The chairman of the U.S. Federal Reserve Jerome Powell recently spoke at an International Monetary Fund (IMF) annual meeting entitled "Cross-Border Payments - A Vision for the Future." His speech clarified the US Federal Reserve's position in regards to the implementation of a digital version of the US dollar.
The seminar, moderated by IMF Managing Director Kristalina Georgieva, discussed potential solutions to enhancing cross-border payments, in particular through the utilisation of digital currencies. Other panelists at the seminar included Ahmed Abdulkarim Alkholifey, Governor of the Saudi Arabian Monetary Authority, BIS General Manager Agustín Carstens and Bank Negara Malaysia Governor Nor Shamsiah.
Speaking on the topic of digital currencies, Powell addressed the growing global interest in Central Bank Digital Currencies, or CBDC's. In the past year, several nations have experimented with the possibility of introducing a digital version of their local currency. Last week, China announced a successful pilot of its 'digital renminbi' which has already seen 1 billion yuan ($150 million) in transactions completed this year.
Taking Back Control
In a recent interview with financial newswire Barrons, Sino Capital CEO Matthew Graham said the introduction of a digital yuan represents Beijing's hopes of redirecting power back to the state. The country famously banned the use of cryptocurrencies such as Bitcoin back in September 2017, but continues to see competition from alternative digital payments systems like WeChat and Alipay.
The US has yet to suffer a similar threat to its dollar hegemony but is becoming increasingly aware of the potential competition that cryptocurrencies present. Until now it has been unclear on its position regarding the topic, leaving many to question if the Federal Reserve has any plans for a 'digital dollar'.
“We have not made a decision to issue a CBDC," said Powell, "and we think there is a great deal of work to be done before making such a decision."
Despite the lack of a definitive decision at this time, Powell assured US citizens that the Fed is actively researching the possibility of a CBDC in partnership with other central banks and the Bank for International Settlements (BIS). To this end, the Fed chairman has stated that researchers at the Massachusetts Institute of Technology (MIT) are currently working on a "hypothetical central bank digital currency" in collaboration with the Federal Reserve Bank of Boston.
A Double-Edged Sword
Powell went on to stress the importance of developing adequate security measures to protect against cyber attacks, counterfeiting and fraud. The use of existing digital currencies like Bitcoin for illicit activities such as money laundering has caused much controversy of late, so this will likely be a strong focus of the team during any deliberations on the subject.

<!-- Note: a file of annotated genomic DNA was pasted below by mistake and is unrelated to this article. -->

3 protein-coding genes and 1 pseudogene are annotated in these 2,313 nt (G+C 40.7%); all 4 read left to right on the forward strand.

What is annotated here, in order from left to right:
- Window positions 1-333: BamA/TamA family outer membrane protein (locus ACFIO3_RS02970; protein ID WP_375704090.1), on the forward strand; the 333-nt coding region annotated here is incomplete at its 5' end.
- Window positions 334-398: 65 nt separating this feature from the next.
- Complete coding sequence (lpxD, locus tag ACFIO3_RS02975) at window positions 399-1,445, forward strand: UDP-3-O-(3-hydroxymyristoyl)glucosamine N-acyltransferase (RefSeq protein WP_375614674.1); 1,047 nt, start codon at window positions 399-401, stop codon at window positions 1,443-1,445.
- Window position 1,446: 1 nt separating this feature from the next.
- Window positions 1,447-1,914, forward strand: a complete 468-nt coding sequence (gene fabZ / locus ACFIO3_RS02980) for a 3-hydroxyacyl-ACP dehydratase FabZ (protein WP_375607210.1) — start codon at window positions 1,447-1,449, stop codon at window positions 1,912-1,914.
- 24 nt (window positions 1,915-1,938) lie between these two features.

Benefits of a CBDC, as mentioned by Powell, include faster and cheaper transactions and the ability to better serve those that lack access to funding from traditional financial institutions. Earlier this year, economists noted how a digital dollar could have helped to hasten the delivery of stimulus checks to those in need during the early stages of the coronavirus pandemic. However, rushing into a hasty solution at this time is not an option the Fed is willing to entertain.
"We do think it’s more important to get it right than to be first, and getting it right means that we not only look at the potential benefits of a CBDC but also the potential risks," Powell continued.
The preservation of user privacy and security was highlighted as a key factor for consideration, although this would presumably not include privacy from the eyes of the Fed.
A common trend amongst those who support decentralised digital currencies such as Bitcoin is the privacy and financial independence that they offer, a benefit not likely to be passed on by a CBDC. Rather than reign in the revolutionaries, this lack of cohesion in the digital financial space threatens to further distance libertarian economics from a government controlled currency.
So Why Do We Need Digital Currencies?
Digital currencies remain a niche financial asset, made famous only recently by the growing popularity of Bitcoin and other cryptocurrencies. One of the most widely touted benefits of digital currency is the ability to send money abroad at a fraction of the cost that the current banking systems offer.
Private American companies like Ripple have already begun using blockchain-based digital currencies to provide users with extremely low-cost, near-instant international remittance. However, due to strict US regulations in regard to the use of cryptocurrencies, Ripple CEO Brad Garlinghouse has threatened to relocate the thriving business overseas.
With cryptocurrencies growing ever more popular by the day, governments and banks are beginning to see the potential threat that these unregulated digital currencies pose on both financial stability and governmental control. As the technology becomes safer and more accessible, a growing number of citizens are beginning to realise the benefits of a digital cash system that requires no banking or federal oversight.
However, the system is not without faults - faults that criminals have been quick to take advantage of, resulting in a delegitimisation of the emerging digital currency market.
With the development and implementation of CBDC's, governments hope to reign in this financial revolution by providing the same solutions that cryptocurrencies do.
Subsequently, and by including what many perceive to be an added layer of trust, they hope to maintain a grip on this fast-unravelling global economy. The likelihood is that, barring a few libertarian outliers, the majority of citizens will trust a government-issued digital currency over that of an unregulated and unaccountable cryptocurrency.
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